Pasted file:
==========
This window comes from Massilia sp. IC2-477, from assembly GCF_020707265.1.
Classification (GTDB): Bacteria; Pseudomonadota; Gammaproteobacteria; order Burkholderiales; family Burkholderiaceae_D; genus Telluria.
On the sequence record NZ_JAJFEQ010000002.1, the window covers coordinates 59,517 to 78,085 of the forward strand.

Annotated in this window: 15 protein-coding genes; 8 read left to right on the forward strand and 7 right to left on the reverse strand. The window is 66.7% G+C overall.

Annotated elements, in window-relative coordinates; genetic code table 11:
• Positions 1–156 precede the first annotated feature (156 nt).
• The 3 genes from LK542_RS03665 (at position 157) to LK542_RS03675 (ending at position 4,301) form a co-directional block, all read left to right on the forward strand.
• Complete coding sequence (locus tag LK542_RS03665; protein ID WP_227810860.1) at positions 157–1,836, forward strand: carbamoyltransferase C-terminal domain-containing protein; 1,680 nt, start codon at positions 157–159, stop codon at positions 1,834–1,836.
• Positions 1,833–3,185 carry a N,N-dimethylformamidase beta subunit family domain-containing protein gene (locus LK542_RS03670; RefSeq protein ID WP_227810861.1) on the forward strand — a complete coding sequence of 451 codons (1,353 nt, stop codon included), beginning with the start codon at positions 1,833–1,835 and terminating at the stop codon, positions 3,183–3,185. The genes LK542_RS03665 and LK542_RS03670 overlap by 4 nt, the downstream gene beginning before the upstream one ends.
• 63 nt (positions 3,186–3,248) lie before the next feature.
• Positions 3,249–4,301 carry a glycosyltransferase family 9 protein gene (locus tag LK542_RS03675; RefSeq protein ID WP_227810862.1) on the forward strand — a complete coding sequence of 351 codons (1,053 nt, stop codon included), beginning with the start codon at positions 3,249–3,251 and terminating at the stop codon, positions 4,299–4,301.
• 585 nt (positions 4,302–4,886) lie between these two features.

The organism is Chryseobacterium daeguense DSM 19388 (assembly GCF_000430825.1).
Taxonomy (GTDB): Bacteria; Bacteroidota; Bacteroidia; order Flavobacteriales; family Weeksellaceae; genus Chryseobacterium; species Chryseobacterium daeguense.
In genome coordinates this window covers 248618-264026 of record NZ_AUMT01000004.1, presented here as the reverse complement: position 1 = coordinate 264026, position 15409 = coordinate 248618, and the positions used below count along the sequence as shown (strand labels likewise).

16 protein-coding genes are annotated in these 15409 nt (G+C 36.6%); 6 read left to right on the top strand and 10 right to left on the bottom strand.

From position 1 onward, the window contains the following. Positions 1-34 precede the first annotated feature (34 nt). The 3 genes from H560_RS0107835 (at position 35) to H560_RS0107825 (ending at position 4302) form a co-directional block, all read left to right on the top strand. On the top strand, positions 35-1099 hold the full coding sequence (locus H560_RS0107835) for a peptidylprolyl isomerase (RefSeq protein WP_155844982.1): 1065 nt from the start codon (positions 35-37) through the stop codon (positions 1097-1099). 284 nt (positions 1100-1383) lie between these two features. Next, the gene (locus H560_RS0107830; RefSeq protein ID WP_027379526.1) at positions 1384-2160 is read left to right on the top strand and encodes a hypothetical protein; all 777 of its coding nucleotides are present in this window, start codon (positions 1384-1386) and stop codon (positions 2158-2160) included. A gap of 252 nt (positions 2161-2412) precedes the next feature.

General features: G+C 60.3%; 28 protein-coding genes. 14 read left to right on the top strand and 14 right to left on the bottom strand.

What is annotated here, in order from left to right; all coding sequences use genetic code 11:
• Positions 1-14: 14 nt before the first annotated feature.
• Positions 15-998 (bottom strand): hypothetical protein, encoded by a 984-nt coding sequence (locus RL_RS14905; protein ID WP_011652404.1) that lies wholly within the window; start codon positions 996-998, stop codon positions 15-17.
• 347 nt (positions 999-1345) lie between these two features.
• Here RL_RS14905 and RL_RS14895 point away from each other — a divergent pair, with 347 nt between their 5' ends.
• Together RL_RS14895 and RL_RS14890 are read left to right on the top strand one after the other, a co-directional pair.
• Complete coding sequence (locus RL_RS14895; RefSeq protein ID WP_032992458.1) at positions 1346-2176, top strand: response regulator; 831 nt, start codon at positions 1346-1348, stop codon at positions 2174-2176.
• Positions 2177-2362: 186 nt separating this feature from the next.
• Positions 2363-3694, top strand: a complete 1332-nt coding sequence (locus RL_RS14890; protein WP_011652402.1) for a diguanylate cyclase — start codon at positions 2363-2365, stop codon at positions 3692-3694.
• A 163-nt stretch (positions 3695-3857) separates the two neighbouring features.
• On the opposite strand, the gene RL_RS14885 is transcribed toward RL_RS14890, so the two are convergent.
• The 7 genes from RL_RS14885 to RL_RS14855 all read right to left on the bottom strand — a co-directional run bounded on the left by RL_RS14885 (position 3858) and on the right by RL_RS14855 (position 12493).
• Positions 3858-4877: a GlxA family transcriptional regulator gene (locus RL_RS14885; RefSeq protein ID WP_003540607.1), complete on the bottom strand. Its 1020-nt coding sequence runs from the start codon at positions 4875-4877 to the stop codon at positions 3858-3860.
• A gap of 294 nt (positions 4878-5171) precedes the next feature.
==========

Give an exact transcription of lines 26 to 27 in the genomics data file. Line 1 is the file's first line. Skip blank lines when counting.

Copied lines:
• Positions 2177-2362: 186 nt separating this feature from the next.
• Positions 2363-3694, top strand: a complete 1332-nt coding sequence (locus RL_RS14890; protein WP_011652402.1) for a diguanylate cyclase — start codon at positions 2363-2365, stop codon at positions 3692-3694.